Develop a SART
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Health Care Providers

Health care providers understandably are some of the first people victims see in the aftermath of sexual violence. It is important to note, however, that victims may not seek medical care only at hospitals or their regular doctors. Consider promoting public awareness about your SART and expanding collaborations with a broad range of medical practitioners, such as obstetricians, gynecologists, midwives, American Indian healers, campus health service providers, public health professionals, mental health professionals, military medical personnel, administrators of health maintenance organizations, and medical schools.

To ensure consistent and equitable health care responses—

  • Create and distribute sexual assault medical guidelines to various health care facilities.
  • Create oversight and accreditation requirements for medical professionals responding to sexual assault.
  • Establish health care outcome measures. (Also see Monitor and Evaluate Your Efforts, in this toolkit.)

Victims need to know that their health concerns are your priority. They also need to know which services are provided without charge and whether those services require reporting to law enforcement initially or followup medical care. For example, if crime victim compensation pays for the initial medical forensic exam without a report, will followup medical services also be provided without filing a report?

Here are some other considerations to keep in mind:13

  • What services do medical professionals provide?
  • Is the current medical response as effective as it needs to be? Why or why not?
  • Are trained medical forensic examiners readily available?
  • How will you ensure adequate medical followup?
  • What are the roles of the different medical professionals in your SART (e.g., physician assistants, emergency medical technicians, forensic nurse practitioners)?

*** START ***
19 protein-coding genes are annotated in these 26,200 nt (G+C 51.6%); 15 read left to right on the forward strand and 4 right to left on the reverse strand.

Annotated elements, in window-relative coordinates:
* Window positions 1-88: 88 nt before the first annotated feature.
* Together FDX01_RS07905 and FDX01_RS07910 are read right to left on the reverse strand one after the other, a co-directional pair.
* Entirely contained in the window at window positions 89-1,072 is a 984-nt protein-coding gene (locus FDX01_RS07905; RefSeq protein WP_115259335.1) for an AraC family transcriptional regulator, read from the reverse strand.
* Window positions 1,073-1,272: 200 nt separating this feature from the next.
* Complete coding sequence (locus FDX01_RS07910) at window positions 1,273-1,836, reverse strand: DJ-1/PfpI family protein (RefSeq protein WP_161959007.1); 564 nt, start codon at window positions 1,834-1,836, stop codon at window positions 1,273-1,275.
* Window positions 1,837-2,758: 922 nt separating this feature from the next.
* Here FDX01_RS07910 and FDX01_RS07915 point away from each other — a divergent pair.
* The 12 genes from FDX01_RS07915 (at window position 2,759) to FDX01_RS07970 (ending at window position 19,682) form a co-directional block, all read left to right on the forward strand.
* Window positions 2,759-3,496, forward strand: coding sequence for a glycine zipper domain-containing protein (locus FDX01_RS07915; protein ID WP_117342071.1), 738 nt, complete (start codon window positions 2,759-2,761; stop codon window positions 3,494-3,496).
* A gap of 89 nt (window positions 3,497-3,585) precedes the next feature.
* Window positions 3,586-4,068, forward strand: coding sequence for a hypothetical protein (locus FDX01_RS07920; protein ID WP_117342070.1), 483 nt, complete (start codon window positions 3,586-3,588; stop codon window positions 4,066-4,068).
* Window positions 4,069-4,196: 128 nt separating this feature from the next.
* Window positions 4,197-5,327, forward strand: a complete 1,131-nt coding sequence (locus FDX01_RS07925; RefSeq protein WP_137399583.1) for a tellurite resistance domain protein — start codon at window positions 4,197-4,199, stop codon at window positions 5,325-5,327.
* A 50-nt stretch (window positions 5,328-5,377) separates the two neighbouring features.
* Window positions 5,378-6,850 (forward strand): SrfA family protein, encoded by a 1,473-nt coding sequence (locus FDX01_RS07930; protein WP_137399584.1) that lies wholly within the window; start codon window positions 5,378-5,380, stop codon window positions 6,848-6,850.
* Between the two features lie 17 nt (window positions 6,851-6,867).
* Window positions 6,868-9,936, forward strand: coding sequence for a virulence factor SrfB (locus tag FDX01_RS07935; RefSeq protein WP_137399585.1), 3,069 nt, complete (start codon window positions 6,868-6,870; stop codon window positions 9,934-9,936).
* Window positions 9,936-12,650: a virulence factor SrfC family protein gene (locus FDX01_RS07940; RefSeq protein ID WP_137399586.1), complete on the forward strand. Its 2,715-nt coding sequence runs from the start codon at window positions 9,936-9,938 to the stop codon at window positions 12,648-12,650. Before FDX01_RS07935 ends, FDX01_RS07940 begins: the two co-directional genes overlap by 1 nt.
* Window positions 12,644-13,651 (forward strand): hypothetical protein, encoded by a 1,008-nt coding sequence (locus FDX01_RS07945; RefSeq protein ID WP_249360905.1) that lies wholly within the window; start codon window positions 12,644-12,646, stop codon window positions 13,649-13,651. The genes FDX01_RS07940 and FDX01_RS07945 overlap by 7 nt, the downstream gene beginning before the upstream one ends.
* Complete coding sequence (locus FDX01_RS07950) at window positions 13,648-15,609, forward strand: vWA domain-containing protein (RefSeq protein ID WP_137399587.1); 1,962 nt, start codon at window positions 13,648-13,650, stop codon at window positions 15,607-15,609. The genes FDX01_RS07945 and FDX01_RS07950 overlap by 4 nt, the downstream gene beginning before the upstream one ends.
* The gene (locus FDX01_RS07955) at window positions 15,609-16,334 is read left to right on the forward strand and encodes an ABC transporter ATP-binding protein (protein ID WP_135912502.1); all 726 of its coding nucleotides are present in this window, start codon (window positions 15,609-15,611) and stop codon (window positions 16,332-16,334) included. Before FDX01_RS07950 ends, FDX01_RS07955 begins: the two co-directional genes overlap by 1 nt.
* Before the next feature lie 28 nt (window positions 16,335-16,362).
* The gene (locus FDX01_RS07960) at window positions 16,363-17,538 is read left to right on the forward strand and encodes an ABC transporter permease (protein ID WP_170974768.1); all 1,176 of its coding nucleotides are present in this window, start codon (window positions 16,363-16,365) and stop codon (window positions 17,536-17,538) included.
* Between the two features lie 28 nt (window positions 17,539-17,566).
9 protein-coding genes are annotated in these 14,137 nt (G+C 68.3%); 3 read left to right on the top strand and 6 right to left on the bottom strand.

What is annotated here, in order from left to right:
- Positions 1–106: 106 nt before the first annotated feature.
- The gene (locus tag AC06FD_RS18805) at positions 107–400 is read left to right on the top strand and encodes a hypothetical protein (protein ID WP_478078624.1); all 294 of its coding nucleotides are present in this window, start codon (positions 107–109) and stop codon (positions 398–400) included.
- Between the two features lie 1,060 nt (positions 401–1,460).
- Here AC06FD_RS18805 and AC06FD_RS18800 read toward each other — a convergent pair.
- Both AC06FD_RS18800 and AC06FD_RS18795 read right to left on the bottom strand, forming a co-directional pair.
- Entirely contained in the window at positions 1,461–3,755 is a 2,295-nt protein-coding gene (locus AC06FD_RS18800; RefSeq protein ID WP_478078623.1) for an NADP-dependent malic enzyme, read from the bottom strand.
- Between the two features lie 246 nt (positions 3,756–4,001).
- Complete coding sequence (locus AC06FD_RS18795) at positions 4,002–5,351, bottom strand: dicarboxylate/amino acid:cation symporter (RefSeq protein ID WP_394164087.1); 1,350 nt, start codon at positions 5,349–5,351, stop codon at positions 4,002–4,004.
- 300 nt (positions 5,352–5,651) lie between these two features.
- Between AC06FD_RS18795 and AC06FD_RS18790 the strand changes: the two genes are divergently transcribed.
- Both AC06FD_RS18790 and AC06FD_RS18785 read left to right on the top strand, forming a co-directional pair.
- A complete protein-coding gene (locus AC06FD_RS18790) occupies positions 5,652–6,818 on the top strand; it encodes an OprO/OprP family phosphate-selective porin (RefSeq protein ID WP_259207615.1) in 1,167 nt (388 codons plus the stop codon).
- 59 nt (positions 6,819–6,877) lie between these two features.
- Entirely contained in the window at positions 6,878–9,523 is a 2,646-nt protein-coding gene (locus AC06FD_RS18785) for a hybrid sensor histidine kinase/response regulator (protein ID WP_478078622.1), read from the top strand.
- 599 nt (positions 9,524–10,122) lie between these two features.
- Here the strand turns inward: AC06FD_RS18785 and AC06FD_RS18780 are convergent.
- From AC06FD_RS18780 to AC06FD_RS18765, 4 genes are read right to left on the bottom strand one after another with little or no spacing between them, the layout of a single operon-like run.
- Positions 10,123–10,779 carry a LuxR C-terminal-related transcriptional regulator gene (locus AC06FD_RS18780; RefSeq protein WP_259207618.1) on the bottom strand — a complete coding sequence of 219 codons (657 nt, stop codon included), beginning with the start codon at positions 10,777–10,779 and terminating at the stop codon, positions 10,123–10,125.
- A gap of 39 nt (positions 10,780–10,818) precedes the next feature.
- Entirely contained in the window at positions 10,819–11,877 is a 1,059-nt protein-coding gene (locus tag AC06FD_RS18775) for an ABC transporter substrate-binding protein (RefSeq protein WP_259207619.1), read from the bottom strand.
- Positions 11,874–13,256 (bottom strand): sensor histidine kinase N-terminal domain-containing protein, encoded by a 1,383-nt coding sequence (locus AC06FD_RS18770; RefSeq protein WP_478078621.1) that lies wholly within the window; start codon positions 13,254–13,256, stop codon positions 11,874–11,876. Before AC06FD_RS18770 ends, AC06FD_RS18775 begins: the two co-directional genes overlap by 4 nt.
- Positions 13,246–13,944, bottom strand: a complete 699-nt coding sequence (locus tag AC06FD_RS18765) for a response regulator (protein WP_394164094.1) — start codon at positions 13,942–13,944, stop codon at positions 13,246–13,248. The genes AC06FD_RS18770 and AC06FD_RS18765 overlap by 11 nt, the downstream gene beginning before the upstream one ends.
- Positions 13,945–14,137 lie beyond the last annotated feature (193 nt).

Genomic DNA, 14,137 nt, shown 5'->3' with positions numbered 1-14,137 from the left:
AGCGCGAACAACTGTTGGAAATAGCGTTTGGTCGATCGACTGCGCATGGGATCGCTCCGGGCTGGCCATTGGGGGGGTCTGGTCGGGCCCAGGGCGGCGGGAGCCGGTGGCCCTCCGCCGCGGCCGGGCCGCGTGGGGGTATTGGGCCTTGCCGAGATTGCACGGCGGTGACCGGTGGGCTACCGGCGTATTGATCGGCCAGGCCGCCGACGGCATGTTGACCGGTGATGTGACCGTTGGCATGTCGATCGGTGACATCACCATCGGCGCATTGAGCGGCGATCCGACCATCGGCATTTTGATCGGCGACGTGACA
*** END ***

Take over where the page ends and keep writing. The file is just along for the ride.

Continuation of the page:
• Have physicians in private practice established any specific protocols for identifying and responding to sexual assault?
  • Are there different treatment protocols for working with victims who are also substance abusers?
  • The Right Tool

    In This Toolkit: Health Care

  • Do hospital personnel receive special training in responding to sexual assault and providing cross-cultural service delivery?
  • Are there indigenous or native healers in the jurisdiction who work with victims?
  • How does the forensic evidence collected during a medical forensic exam fit into the larger evidence collection context?
Health Care and Sexual Violence: Statistics
  • Of adult American women who are raped, 31.5 percent are physically injured, but only 35.6 percent of those who are injured receive medical care.1
  • In a study of 226 female acquaintance rape survivors, 72 percent did not report the assault to authorities compared with only 28 percent who did. Of the 72 percent who did not report the assault, none sought medical assistance.2
  • More than half of spousal rapes, rapes by ex-spouses, and stranger rapes resulted in victim injury. Injuries were the most common among victims age 30 or older and victims of rapists armed with a knife. Nearly 6 in 10 rapes involving a knife resulted in victim injury.3
  • Of the victims of completed rapes whose victimizations were reported to the police, 59 percent were treated for their injuries, compared with 17 percent of rape victims with unreported victimizations receiving treatment.4
  • Of injured females of a reported attempted rape, 45 percent received medical treatment, compared with 22 percent of injured victims of an unreported rape.5
  • Of all injured sexual assault victims, 37 percent of victims who reported the violence and 18 percent of victims who didn't report received medical treatment.6

1 Patricia Tjaden and Nancy Thoennes, Prevalence, Incidence, and Consequences of Violence Against Women: Findings from the National Violence Against Women Survey, Washington, DC: U.S. Department of Justice, National Institute of Justice, 1998.

2 Wiehe and Richards, Intimate Betrayal: Understanding and Responding to the Trauma of Acquaintance Rape, New York, NY: Sage Publications, 1995.

3 Lawrence Greenfeld, Sex Offenses and Offenders, Washington, DC: U.S. Department of Justice, Bureau of Justice Statistics, 1997.

4 Callie Rennison, Rape and Sexual Assault: Reporting to Police and Medical Attention, 1992–2000, Washington DC: U.S. Department of Justice, Bureau of Justice Statistics, 2002.

5 Ibid.

6 Ibid.

This section reviews—